> anne.ozorio@n...
      • Bob Zeidler
        ... sixth and seventh symphonies, where Mahler is sort of deconstructing symphonic form and creating a vivid, adventurous sound world. {big snip} Two good
        Message 3 of 29 , Oct 2, 2003
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          --- In charlesives@yahoogroups.com, "Anne Ozorio"
          <anne.ozorio@n...> wrote:

          > A good way to get into Mahler for people who like Ives are the
          sixth and seventh symphonies, where Mahler is sort of
          deconstructing symphonic form and creating a vivid, adventurous
          sound world.

          {big snip}

          Two good starting points are Ben Zanders recordings with
          introductory talks. Zander's 5 and 6 are fantastic as music, too.
          Really exciting and insight into Mahler. His commentary on the
          9th is good but it's a really dark, brooding piece, not easy to carry
          off.

          ---------------------------------------------------

          Ives and Mahler occupied parallel and non-intersecting
          universes for me for many, many years. In fact, I hold Jan
          Swafford largely accountable for bringing out the obvious (which
          had nonetheless eluded me). And I don't think it was in the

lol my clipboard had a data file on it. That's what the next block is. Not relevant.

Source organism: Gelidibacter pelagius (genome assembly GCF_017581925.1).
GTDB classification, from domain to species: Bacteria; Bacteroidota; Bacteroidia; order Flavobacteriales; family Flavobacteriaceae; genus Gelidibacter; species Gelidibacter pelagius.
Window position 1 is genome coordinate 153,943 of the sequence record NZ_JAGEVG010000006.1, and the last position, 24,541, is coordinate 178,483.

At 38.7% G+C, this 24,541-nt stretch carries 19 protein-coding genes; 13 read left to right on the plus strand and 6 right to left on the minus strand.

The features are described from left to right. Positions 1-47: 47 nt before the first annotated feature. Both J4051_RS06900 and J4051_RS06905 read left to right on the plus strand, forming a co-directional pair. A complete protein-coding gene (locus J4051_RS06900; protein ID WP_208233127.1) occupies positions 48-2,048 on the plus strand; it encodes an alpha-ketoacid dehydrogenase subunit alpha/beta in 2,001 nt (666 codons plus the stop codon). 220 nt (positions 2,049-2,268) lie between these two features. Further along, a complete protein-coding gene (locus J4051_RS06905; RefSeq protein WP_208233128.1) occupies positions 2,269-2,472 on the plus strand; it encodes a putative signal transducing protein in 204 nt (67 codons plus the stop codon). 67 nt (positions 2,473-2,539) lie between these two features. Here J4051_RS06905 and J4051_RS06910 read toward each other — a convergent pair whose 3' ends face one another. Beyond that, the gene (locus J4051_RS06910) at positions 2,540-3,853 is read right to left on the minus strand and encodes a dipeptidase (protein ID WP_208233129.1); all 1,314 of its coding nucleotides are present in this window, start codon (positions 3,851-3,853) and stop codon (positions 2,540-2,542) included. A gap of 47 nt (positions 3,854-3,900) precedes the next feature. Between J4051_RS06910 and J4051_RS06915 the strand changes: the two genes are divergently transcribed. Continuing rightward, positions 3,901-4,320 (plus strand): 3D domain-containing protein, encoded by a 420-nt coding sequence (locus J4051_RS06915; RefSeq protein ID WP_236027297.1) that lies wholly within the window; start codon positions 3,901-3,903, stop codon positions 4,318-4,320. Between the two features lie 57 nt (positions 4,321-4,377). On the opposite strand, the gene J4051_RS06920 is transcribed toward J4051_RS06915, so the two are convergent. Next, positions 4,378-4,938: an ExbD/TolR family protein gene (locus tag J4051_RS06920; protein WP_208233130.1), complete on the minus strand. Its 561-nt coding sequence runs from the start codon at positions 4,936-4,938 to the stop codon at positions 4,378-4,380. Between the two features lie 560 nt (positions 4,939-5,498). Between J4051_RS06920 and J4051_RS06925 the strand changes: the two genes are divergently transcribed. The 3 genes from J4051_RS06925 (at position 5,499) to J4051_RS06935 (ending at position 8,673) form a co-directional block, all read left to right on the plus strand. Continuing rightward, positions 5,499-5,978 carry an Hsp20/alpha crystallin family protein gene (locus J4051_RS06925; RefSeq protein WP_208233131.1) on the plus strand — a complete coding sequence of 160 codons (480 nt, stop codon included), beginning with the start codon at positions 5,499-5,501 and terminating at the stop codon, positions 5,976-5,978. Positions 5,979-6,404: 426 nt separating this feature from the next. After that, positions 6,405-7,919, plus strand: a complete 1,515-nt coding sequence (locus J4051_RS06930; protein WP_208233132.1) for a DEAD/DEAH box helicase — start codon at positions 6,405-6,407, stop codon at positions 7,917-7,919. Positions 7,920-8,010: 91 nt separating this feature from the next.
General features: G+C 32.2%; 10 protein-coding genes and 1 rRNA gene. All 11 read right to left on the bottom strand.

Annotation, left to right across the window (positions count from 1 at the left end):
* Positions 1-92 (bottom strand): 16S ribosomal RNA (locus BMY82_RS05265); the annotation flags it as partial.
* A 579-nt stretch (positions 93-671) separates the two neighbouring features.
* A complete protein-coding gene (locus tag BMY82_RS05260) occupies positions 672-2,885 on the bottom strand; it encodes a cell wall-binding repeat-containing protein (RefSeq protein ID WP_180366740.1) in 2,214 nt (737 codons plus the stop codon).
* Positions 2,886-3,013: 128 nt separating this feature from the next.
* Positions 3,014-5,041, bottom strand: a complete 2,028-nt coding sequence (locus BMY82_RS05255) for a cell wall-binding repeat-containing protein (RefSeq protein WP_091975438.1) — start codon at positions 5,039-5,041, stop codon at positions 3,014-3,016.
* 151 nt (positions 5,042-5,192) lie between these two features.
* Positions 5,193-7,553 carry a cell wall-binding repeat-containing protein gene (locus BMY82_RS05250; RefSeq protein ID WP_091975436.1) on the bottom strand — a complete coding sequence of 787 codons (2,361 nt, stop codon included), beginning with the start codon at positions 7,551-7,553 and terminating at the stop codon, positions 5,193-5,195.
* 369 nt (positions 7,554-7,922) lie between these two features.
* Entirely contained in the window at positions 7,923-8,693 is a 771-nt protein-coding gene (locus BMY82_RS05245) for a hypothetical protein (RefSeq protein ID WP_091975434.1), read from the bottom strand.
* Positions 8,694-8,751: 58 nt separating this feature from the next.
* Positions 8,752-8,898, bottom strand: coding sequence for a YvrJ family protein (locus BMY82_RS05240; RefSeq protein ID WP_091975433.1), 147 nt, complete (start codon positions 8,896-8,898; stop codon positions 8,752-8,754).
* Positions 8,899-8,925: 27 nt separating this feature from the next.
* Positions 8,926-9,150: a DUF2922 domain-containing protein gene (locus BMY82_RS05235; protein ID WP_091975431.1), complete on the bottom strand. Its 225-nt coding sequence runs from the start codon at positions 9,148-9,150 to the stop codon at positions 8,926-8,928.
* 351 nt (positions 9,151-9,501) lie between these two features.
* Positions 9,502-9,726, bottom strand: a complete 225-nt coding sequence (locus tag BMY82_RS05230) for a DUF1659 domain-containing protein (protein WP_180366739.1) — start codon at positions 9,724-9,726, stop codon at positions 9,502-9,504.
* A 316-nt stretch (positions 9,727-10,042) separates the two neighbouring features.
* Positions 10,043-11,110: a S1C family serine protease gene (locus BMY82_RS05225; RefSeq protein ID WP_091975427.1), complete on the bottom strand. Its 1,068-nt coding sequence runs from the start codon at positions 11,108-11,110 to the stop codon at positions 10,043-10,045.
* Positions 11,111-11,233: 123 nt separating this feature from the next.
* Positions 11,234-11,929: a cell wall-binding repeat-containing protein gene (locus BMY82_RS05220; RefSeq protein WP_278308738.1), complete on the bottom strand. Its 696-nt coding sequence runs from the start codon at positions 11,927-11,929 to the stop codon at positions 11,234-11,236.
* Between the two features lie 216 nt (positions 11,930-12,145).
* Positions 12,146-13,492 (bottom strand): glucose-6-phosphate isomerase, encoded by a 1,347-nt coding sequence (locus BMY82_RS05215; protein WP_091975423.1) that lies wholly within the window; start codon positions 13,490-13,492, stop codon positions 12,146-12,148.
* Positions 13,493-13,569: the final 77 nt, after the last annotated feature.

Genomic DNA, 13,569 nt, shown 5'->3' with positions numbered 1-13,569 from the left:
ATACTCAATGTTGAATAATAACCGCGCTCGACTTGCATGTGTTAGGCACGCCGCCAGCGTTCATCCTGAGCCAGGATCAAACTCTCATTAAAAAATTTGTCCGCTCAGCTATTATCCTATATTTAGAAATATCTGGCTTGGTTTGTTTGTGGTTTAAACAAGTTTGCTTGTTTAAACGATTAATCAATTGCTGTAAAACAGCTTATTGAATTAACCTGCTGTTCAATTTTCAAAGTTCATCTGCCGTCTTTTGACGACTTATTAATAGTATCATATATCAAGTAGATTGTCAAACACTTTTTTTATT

nature of a "seance" that he drew his "parallels" between the two
          composers; he was simply expounding on a connection made
          nearly two decades before by Robert Morgan, in his "Ives and
          Mahler: Mutual Responses at the End of an Era" (1978; available
          as an Adobe pdf file). Morgan in turn cited Donald Mitchell's
          earlier "Gustav Mahler: The Wunderhorn Years" (a book which I
          unfortunately do not have in my personal library). Going forward,
          at about the same time as Swafford's Ives bio was published,
          the Bard Music Festival for that year was on Ives, and the
          Festschrift from it ("Charles Ives and His World") includes an
          expectedly brilliant essay by Leon Botstein titled "Innovations and
          Nostalgia: Ives, Mahler, and the Origins of Modernism."

          I cannot recommend this Botstein essay highly enough for those
          looking for some "connective tissue" between the two
          composers, in terms of parallels in their musical aesthetic
          ("music about music" and the whole issue of borrowing and
          quotations, as well as "naturalistic" capturing of real-world
          sound).

          What really brought it all home for me was the original
          (student-days three-movement) version of "Das klagende Lied"
          in the Nagano performance:

          http://www.amazon.com/exec/obidos/ASIN/B000007RXP/

          The polyrhythms and polytonalities of the off-stage village band